“I do not appreciate your implication.” “Then appreciate my threat, monsieur. Do not cross me, or it will be the last thing you ever do.” Smothering a snort, I glanced again at Coco, who now shook with silent laughter. Babette glared at us. Magical rings aside, this conversation might’ve been worth forty couronnes. Even the theater paled in comparison to these melodramatics. “Now, tell me,” Madame Labelle purred, “do you have another buyer?” “Putain.” He glared at her for several long seconds before grudgingly shaking his head. “No, I do not have another buyer.

I’ve spent months renouncing all ties with my former contacts—purging all inventory—yet this ring . ” He swallowed hard, and the heat in his expression flickered out. “I fear to speak of it to anyone, lest the demons discover I have it.” “You were unwise to tout any of their items.” Tremblay didn’t answer. His eyes remained distant, haunted, as if he were seeing something we couldn’t. My throat constricted inexplicably. Oblivious to his torment, Madame Labelle continued ruthlessly. “If you hadn’t, perhaps dear Filippa would still be with us—” His head snapped up at his daughter’s name, and his eyes—no longer haunted—glinted with fierce purpose. “I will see the demons burn for what they did to her.

” “How foolish of you.” “I beg your pardon?” “I make it my business to know the business of my enemies, monsieur.” She rose gracefully to her feet, and he stumbled back a half step. “As they are now also your enemies, I must offer a piece of advice: ’tis dangerous to meddle in the affairs of witches. Forget your vengeance. Forget everything you’ve learned about this world of shadows and magic. You are wildly outmatched and woefully inadequate in the face of these women. Death is the kindest of their torments—a gift bestowed only to those who have earned it. One would think you’d have learned that with dear Filippa.” His mouth twisted, and he straightened to his full height, spluttering angrily.

Madame Labelle still loomed over him by several inches. “Y-You cross the line.” Madame Labelle didn’t shrink away from him. Instead, she ran a hand down the bodice of her gown, utterly unfazed, and withdrew a fan from the folds of her skirt. A knife peeked out from its spine. “I see the pleasantries are over. Right, then. Let us get down to business.” Spreading the device in a single flourish, she fanned it between them. Tremblay eyed the knife point warily and conceded a step.

“If you wish me to relieve you of the ring, I will do so here and now—for five thousand gold couronnes less than your asking price.” An odd choking noise escaped his throat. “You’re mad—” “If not,” she continued, voice hardening, “you will leave this place with a noose around your daughter’s neck. Her name is Célie, yes? La Dame des Sorcières will delight in draining her youth, in drinking the glow from her skin, the gleam from her hair. She will be unrecognizable by the time the witches finish with her. Empty. Broken. Just like Filippa.” “You—you—” Tremblay’s eyes bulged, and a vein appeared on his shiny forehead. “ Fille de pute! You cannot do this to me.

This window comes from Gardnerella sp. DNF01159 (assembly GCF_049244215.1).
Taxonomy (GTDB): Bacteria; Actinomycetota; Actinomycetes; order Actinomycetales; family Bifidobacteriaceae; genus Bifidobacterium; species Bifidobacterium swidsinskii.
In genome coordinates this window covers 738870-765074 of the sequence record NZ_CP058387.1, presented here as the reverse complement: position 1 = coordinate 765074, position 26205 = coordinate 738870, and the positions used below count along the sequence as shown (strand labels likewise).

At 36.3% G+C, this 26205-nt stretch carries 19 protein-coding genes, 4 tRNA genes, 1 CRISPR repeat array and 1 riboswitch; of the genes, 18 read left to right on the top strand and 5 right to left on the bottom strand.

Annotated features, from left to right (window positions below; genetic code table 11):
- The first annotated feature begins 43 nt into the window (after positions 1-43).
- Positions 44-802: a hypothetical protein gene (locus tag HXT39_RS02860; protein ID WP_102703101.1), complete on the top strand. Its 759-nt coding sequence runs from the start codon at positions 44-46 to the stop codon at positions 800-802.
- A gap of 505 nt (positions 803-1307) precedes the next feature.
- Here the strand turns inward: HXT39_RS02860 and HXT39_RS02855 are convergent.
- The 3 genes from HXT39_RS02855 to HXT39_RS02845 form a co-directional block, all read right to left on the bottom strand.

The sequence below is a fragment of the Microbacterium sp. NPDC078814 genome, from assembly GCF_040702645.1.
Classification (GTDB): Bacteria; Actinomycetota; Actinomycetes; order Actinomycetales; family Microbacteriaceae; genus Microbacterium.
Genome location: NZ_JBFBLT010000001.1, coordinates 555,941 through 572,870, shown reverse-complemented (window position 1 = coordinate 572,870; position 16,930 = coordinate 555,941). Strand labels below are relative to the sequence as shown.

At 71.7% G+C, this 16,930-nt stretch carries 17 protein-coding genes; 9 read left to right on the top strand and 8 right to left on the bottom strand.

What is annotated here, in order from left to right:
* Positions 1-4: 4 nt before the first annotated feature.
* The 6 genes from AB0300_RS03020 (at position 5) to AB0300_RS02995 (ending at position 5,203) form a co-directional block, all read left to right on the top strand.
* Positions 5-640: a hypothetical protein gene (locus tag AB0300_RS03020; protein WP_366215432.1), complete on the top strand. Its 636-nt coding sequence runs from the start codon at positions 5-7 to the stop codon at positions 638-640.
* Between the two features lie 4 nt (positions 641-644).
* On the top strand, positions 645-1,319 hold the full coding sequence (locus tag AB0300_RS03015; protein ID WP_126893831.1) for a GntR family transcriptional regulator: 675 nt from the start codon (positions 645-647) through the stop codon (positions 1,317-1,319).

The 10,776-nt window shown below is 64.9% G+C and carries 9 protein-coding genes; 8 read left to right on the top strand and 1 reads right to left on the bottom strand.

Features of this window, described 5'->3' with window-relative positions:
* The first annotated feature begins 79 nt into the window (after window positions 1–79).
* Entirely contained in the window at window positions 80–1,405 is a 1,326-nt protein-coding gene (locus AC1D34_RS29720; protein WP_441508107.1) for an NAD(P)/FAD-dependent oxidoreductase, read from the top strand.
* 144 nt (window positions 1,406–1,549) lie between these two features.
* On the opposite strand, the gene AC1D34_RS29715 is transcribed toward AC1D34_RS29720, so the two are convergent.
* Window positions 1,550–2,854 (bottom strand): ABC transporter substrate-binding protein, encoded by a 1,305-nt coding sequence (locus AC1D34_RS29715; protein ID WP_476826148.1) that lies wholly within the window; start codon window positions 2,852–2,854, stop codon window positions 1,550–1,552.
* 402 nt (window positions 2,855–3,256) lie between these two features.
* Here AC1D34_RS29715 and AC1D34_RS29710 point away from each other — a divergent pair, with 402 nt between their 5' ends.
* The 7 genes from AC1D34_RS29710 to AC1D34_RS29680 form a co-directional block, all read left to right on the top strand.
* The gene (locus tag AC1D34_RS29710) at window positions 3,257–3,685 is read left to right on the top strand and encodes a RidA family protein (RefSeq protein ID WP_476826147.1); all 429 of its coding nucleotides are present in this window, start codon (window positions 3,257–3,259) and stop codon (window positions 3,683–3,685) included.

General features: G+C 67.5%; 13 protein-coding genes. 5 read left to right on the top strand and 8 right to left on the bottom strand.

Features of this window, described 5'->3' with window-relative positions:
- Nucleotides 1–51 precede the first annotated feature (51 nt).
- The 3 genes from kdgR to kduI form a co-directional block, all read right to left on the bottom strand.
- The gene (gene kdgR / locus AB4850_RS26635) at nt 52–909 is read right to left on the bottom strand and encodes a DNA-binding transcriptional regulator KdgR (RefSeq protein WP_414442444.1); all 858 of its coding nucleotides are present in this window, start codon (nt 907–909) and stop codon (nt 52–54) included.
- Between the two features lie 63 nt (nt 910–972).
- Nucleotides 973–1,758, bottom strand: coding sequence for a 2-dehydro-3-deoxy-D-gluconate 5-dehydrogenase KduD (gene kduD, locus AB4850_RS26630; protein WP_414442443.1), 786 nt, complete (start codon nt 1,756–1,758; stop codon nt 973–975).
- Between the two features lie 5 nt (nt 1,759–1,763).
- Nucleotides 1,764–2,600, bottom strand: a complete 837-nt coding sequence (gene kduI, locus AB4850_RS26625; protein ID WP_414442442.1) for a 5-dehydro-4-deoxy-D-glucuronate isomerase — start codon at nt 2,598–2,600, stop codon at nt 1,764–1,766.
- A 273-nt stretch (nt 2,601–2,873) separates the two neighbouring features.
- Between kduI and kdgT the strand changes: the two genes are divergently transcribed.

You cannot—” “Come now, monsieur, I do not have all day. The prince has returned from Amandine, and I do not want to miss the festivities.” His chin jutted obstinately. “I—I do not have it with me.” Damn it. Disappointment crashed through me, bitter and sharp. Coco muttered a curse. “I do not believe you.” Striding to the window across the room, Madame Labelle peered down. “Ah, Monsieur Tremblay, how could a gentleman such as yourself leave your daughter to wait outside a brothel? Such easy prey.

” Sweating profusely now, Tremblay hastened to turn out his pockets. “I swear I don’t have it! Look, look!” I pressed my face closer as he shoved the contents of his pockets toward her: an embroidered hand cloth, a silver pocket watch, and a fistful of copper couronnes. But no ring. “Please, leave my daughter alone! She is not involved in this!” He made such a pitiful sight that I might’ve felt sorry for him—if he hadn’t just dashed all my plans. As it were, however, the sight of his trembling limbs and ashen face filled me with vindictive pleasure. Madame Labelle seemed to share my sentiment. She sighed theatrically, dropping her hand from the window, and—curiously—turned to look directly at the portrait I stood behind. Tumbling backward, I landed squarely on my ass and bit back a curse. “What is it?” Coco whispered, crouching beside me. Babette released the button with a frown.

“Shhhh!” I waved my hands wildly, motioning toward the parlor. I think—I mouthed the words, not daring to speak—she saw me. Coco’s eyes flew open in alarm. We all froze as her voice drifted closer, muted but audible through the thin wall. “Pray tell me, monsieur . where is it, then?” Holy hell. Coco and I locked eyes incredulously. Though I didn’t dare return to the portrait, I pressed closer to the wall, breath hot and uncomfortable against my own face. Answer her, I pleaded silently. Tell us.

Miraculously, Tremblay obliged, his vehement reply more dulcet than the sweetest of music. “It’s locked away in my townhouse, you salope ignorante—” “That will do, Monsieur Tremblay.” As their parlor door clicked open, I could almost see her smile. It matched my own. “I hope for your daughter’s sake you aren’t lying. I will arrive at your townhouse at dawn with your coin. Do not keep me waiting.”